7/8/2014 | By Brad Case
Published in the July/August 2014 issue of REIT magazine
REIT: There has been increased focus recently on how to measure the performance, volatility and diversification benefits of illiquid assets. Can you briefly describe the problem and the solution developed in your recent collaborative research?
GOETZMANN: Private equity investments have gained in popularity among institutional investors over recent years. This is due in part to the great success enjoyed by endowments such as Yale and Harvard, which were early investors in non-marketable assets. These assets present a problem for valuation and risk measurement. The lack of market prices forces investors, regulators and auditors to rely on appraisals rather than transactions prices. Appraised price series are typically smoother than market price series although not necessarily less risky. Appraisal valuation masks the variation of market prices.
REIT: And what did your empirical results suggest regarding the performance and volatility specifically of private equity real estate investments?
GOETZMANN: My co-authors (Andrew Ang, Binxu Chen and Ludovic Phalippou) and I developed a method of estimating the systematic and total risk of commercial real estate investment based on cash flows in and out of limited partnership real estate funds. The data used in our research paper include real estate funds employed by U.S. pension funds. We found a few key issues of interest to real estate investors.
First, the volatility of our private equity real estate index was 17 percent per year, much higher than that of an appraisal-based index and similar to the volatility of a REIT index. This suggests that the appraisal-based indices are unreliable for risk measurement.
We also found that the CAPM beta for unlevered property investment was .77, indicating a systematic risk exposure less than the equity market. The beta on a REIT index was also less than one. We estimated an average private equity-specific factor for real estate funds to be negative during the period of our study – i.e., we found that these funds, on average, did not contribute positively to performance when benchmarked against a REIT index.
REIT: Before the liquidity crisis you did some fascinating research on how institutional investors make their real estate investment decisions. I was particularly struck by the finding that, as of late 2004, nearly half of the investors surveyed considered it unlikely that real estate prices would crash in the next 10 years. How do you think institutional decision making on real estate investing may have changed since then?
GOETZMANN: Yes, Ravi Dhar (Yale School of Management professor) and I surveyed a large sample of institutional investors at that time. Some fraction of them held no real estate at all – evidently burned by prior crashes. Interestingly, those who did invest in real estate identified liquidity risk, the lack of reliable valuation data and the risk of making a poor investment as the three largest risks. The risk of a crash was way down on the list.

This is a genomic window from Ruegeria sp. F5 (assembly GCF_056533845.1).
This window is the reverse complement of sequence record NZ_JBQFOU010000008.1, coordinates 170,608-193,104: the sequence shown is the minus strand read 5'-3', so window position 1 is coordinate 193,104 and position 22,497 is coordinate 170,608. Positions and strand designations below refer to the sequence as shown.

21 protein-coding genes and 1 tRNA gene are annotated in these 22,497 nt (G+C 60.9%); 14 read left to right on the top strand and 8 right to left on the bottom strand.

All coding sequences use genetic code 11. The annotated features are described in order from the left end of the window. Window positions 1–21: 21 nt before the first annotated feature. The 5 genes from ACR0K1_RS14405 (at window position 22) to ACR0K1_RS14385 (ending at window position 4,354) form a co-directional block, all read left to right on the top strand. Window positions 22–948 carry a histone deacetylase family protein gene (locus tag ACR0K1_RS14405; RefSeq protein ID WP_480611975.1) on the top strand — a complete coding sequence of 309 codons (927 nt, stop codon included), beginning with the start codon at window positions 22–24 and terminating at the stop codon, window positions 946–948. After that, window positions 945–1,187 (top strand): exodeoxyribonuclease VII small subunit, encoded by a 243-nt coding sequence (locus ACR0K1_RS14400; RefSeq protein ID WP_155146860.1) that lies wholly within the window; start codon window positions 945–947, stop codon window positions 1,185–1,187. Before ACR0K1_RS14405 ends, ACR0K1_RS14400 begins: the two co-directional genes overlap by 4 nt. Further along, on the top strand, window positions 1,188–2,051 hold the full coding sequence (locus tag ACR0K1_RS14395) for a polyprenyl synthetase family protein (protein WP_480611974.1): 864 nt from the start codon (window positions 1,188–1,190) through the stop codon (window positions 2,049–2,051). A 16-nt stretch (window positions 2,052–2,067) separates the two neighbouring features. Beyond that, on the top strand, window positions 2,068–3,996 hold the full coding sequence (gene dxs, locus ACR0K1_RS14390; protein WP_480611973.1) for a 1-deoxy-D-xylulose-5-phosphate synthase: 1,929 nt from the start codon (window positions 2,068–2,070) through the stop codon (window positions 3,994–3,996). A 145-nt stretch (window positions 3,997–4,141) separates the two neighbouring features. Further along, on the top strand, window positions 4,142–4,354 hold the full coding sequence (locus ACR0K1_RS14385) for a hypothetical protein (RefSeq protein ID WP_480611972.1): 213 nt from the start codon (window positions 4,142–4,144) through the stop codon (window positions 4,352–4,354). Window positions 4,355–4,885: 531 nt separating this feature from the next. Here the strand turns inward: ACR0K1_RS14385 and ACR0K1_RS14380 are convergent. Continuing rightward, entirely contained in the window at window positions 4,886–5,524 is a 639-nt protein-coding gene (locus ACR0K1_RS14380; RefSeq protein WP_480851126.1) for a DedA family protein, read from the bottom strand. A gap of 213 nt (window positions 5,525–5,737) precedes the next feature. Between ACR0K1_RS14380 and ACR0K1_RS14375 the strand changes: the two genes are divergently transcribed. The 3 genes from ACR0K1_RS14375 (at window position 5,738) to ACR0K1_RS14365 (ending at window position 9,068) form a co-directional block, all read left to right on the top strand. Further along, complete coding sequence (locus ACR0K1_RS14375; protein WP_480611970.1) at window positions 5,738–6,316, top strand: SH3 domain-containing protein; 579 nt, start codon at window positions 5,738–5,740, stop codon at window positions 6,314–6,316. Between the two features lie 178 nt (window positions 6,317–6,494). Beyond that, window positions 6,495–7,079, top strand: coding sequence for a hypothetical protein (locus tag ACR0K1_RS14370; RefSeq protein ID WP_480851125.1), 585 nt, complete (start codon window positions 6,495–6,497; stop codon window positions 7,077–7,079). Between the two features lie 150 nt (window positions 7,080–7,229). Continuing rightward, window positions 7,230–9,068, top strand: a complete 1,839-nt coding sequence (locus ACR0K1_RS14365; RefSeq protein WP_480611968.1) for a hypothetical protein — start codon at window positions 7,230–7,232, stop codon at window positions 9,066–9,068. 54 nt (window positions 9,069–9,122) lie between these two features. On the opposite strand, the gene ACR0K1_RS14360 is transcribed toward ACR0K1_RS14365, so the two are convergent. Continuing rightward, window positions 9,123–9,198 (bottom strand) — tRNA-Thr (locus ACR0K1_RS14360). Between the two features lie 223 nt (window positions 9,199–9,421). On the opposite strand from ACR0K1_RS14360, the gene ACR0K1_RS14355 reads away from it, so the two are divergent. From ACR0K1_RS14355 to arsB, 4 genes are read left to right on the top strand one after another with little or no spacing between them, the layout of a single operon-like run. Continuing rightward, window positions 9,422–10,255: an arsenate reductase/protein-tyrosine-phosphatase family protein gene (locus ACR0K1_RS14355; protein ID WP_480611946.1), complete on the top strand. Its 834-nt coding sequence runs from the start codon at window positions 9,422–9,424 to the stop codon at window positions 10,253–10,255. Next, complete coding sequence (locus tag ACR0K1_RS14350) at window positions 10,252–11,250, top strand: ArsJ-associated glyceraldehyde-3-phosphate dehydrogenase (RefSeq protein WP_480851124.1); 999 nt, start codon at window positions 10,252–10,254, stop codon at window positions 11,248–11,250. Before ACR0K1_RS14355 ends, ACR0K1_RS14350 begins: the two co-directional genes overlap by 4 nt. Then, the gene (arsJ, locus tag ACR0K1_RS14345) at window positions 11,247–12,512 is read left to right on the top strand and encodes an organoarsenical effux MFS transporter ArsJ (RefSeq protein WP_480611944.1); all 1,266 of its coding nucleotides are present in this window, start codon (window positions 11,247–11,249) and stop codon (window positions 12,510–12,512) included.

Although real estate investing is nearly as old as private property itself, the cyclical nature of the returns continues to be a problem for the formation of reasonable investor expectations. Booms continue to attract new cash flows, just as busts drive investors away from the asset class. Certain institutional investors have come to understand this and have made long-term commitments to property investing that include the capacity to adjust to periodic downturns.
It may be, however, that agency considerations make direct property investing infeasible for some types of institutions.
REIT: You’ve analyzed both how the residential mortgage-based securities market may have contributed to the 2008 crisis and how an early commercial mortgage-backed securities market may have contributed to the 1929 crisis. Separate research by Tim Riddiough of the University of Wisconsin contrasts the stock exchange-listed REIT model with the MBS model and suggests that REITs may actually have moderated the recent downturn in commercial property markets. Is your research consistent with that story?
GOETZMANN: REITs have proven to be an important source of capital during periods of contraction in the real estate market. They saved the real estate market after the credit crunch of 1990, reinvigorating it with public market flows. Because REITs are less tied to the institutional structure of the banking industry, they are less subject to its systemic shocks.
In my study of the skyscraper bond market in the early 20th century, I found that the SEC made a regulatory decision to shut down public real estate markets – closing New York’s real estate exchange permanently. This transformed the development market in many cities into one dominated by private capital and family businesses rather than an open and transparent public capital market.
Broader access to real estate investment in the U.S. only revived with the distribution of tax shelter property investments in the 1950s, the creation of REITs in 1960 and the authorization of REITs as corporations in 1976.
REIT: Are REITs part of your investment portfolios?
GOETZMANN: I invest in REITs through a diversified REIT mutual fund and have done so for many years – as long as I have been involved in real estate research.
William N. Goetzmann is professor of Finance & Management Studies and director of the International Center for Finance at Yale University, where he has authored or co-authored more than 100 published articles, most of them on investing in assets as varied as commercial real estate, single-family housing, hedge funds and art.
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